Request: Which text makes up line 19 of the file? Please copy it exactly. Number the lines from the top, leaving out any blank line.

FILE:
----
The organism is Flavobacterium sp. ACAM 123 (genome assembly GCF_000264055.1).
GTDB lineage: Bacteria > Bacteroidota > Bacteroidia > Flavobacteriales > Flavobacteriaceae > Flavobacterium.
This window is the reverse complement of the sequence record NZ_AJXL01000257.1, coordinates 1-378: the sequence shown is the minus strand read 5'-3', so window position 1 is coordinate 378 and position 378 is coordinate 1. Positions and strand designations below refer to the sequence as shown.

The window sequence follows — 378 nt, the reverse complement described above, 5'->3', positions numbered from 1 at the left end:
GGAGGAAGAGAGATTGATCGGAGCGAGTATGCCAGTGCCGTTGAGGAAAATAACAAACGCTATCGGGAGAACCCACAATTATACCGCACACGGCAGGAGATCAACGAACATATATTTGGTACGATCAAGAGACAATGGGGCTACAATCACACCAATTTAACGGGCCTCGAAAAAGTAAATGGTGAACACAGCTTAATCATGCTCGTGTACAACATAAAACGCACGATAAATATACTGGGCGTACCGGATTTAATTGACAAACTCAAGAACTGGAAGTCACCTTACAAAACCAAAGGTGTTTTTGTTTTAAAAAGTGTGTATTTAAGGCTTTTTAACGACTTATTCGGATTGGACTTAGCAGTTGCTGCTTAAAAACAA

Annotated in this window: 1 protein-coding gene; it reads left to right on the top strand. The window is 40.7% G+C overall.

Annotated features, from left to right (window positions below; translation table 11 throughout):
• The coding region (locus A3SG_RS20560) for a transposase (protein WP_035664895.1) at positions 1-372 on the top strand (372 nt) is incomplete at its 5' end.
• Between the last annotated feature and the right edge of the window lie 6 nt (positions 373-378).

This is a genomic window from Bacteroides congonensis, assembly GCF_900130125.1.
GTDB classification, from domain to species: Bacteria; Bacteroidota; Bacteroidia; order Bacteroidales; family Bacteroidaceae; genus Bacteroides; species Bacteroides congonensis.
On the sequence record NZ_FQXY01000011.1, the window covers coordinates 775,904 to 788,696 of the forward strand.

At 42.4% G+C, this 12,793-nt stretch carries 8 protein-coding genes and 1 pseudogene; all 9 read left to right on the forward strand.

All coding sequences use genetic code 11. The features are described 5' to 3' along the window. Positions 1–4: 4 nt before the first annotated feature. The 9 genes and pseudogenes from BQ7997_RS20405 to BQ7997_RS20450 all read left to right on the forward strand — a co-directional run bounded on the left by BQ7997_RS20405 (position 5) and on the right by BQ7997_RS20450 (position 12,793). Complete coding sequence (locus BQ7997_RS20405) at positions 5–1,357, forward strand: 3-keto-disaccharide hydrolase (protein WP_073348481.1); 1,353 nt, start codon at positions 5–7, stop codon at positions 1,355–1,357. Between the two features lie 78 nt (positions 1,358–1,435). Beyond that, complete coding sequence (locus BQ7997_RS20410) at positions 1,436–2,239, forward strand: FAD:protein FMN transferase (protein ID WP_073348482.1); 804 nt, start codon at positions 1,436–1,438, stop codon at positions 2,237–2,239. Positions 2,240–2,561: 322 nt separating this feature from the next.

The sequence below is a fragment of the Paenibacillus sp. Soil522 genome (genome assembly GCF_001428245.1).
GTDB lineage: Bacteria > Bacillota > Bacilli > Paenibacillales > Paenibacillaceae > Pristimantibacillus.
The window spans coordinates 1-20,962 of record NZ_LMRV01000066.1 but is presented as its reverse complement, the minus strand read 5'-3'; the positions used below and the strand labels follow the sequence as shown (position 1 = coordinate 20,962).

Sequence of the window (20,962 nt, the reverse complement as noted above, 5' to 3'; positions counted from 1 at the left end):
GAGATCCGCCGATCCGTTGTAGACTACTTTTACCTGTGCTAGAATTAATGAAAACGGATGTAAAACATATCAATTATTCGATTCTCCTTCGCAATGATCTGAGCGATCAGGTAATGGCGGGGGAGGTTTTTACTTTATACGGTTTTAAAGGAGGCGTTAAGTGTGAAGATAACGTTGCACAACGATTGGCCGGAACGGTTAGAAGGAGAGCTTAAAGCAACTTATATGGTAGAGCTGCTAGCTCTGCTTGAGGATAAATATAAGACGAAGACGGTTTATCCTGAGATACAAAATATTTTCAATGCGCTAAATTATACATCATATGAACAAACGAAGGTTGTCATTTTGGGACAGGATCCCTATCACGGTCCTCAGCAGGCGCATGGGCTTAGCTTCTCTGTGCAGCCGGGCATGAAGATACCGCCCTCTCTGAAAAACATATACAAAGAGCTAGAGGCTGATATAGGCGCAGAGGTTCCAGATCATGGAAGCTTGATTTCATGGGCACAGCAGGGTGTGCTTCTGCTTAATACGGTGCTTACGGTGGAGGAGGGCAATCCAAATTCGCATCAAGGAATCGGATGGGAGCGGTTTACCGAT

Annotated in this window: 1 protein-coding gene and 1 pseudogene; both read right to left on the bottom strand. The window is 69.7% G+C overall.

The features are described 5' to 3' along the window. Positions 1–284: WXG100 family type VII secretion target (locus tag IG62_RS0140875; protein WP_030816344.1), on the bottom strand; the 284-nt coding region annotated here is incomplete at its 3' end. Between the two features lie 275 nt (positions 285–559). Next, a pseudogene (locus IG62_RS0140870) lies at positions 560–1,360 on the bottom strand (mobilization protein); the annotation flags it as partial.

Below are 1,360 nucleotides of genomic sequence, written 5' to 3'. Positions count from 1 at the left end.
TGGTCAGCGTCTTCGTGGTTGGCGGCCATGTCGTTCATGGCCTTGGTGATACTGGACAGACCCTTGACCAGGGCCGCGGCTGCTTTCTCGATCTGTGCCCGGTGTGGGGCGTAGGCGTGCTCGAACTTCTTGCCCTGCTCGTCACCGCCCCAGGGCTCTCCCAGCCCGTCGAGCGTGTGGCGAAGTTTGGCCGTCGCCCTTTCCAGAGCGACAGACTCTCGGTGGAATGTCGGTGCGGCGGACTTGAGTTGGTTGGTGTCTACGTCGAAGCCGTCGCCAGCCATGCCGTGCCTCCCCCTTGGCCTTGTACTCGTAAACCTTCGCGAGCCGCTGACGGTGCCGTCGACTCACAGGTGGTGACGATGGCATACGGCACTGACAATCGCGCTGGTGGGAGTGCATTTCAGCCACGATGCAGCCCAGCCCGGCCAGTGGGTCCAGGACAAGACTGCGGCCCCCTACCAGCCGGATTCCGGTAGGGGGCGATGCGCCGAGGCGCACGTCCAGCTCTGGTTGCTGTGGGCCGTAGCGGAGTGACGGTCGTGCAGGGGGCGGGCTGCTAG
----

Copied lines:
GAGATCCGCCGATCCGTTGTAGACTACTTTTACCTGTGCTAGAATTAATGAAAACGGATGTAAAACATATCAATTATTCGATTCTCCTTCGCAATGATCTGAGCGATCAGGTAATGGCGGGGGAGGTTTTTACTTTATACGGTTTTAAAGGAGGCGTTAAGTGTGAAGATAACGTTGCACAACGATTGGCCGGAACGGTTAGAAGGAGAGCTTAAAGCAACTTATATGGTAGAGCTGCTAGCTCTGCTTGAGGATAAATATAAGACGAAGACGGTTTATCCTGAGATACAAAATATTTTCAATGCGCTAAATTATACATCATATGAACAAACGAAGGTTGTCATTTTGGGACAGGATCCCTATCACGGTCCTCAGCAGGCGCATGGGCTTAGCTTCTCTGTGCAGCCGGGCATGAAGATACCGCCCTCTCTGAAAAACATATACAAAGAGCTAGAGGCTGATATAGGCGCAGAGGTTCCAGATCATGGAAGCTTGATTTCATGGGCACAGCAGGGTGTGCTTCTGCTTAATACGGTGCTTACGGTGGAGGAGGGCAATCCAAATTCGCATCAAGGAATCGGATGGGAGCGGTTTACCGAT